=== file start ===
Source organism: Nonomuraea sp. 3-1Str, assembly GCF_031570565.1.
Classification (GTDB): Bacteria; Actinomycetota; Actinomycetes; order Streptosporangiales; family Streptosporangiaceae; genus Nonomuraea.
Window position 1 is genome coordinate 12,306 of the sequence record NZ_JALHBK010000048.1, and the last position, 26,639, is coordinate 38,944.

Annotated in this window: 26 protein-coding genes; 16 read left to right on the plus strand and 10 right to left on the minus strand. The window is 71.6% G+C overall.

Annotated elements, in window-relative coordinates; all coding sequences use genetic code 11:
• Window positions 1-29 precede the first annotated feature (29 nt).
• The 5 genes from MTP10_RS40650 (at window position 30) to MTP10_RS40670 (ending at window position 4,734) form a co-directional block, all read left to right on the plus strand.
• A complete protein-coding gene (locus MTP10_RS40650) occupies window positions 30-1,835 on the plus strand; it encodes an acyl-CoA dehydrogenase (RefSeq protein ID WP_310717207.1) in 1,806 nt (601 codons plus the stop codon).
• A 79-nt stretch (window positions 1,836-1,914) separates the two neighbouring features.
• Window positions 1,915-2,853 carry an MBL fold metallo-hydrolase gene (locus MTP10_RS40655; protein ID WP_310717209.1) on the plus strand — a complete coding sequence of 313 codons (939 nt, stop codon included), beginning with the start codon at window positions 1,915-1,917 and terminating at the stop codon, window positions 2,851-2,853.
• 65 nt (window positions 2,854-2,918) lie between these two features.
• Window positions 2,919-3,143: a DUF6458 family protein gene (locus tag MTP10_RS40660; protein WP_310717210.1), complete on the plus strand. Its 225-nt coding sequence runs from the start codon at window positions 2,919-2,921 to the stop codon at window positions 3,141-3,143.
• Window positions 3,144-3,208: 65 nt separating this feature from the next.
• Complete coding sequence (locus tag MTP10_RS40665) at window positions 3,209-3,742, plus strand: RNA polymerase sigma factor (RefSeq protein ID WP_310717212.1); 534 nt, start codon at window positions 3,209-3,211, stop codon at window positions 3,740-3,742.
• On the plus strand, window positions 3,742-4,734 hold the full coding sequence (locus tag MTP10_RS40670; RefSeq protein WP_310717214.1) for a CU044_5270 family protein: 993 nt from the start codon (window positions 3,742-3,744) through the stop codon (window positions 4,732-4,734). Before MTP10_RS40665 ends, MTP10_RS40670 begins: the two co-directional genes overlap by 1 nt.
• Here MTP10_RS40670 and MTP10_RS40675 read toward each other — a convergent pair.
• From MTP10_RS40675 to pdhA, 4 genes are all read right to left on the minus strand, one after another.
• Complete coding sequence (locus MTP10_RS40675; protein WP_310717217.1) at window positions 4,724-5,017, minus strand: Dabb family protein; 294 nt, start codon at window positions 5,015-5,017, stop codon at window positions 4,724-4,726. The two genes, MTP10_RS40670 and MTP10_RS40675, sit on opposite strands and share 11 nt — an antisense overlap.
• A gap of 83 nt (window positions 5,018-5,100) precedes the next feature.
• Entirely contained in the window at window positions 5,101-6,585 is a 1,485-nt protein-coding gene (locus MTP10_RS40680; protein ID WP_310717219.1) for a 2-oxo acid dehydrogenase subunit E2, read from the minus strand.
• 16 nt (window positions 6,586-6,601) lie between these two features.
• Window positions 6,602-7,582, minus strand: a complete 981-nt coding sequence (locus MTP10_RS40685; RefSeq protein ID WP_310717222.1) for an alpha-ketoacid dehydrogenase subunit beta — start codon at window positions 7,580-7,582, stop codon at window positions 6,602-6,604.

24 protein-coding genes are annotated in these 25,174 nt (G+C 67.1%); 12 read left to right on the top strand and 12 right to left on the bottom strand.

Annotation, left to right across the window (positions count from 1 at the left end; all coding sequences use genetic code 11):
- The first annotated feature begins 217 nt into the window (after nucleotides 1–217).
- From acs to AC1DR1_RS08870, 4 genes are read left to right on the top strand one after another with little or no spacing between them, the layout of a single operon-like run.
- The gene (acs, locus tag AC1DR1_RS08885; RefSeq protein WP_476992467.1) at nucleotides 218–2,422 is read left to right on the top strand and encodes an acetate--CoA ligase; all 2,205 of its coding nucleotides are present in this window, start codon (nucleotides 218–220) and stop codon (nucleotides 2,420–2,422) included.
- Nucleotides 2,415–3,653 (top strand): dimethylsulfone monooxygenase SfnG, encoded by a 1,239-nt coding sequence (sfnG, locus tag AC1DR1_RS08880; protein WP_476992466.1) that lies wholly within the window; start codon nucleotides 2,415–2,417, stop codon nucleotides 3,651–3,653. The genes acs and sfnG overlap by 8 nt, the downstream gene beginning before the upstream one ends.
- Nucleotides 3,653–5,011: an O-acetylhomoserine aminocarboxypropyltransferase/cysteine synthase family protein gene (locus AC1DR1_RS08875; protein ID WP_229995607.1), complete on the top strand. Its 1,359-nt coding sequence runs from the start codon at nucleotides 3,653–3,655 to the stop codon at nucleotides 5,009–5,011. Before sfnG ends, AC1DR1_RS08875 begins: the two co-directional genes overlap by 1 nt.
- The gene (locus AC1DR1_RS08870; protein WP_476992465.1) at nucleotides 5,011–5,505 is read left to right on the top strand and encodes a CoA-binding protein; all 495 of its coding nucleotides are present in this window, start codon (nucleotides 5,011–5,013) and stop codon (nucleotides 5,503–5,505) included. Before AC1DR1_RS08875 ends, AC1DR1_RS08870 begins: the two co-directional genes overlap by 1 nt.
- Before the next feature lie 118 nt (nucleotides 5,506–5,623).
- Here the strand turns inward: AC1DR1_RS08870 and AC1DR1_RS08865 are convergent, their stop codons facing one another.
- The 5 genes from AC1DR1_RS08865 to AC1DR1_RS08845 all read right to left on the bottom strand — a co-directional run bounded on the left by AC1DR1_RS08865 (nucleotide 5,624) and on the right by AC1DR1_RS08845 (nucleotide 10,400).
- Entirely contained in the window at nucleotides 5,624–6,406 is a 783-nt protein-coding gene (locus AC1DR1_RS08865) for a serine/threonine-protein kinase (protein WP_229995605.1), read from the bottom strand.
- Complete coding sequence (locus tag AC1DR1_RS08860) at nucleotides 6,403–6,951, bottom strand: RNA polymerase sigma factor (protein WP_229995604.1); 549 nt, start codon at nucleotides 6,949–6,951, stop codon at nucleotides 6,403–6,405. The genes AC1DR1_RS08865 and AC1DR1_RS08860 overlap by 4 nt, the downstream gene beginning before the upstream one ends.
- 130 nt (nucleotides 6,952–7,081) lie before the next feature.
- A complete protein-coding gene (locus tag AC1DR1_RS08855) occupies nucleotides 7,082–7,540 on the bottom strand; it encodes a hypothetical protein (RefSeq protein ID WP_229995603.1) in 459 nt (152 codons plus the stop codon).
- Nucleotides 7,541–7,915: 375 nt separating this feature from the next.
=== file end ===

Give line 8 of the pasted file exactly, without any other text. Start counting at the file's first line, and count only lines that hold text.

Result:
• A complete protein-coding gene (locus MTP10_RS40650) occupies window positions 30-1,835 on the plus strand; it encodes an acyl-CoA dehydrogenase (RefSeq protein ID WP_310717207.1) in 1,806 nt (601 codons plus the stop codon).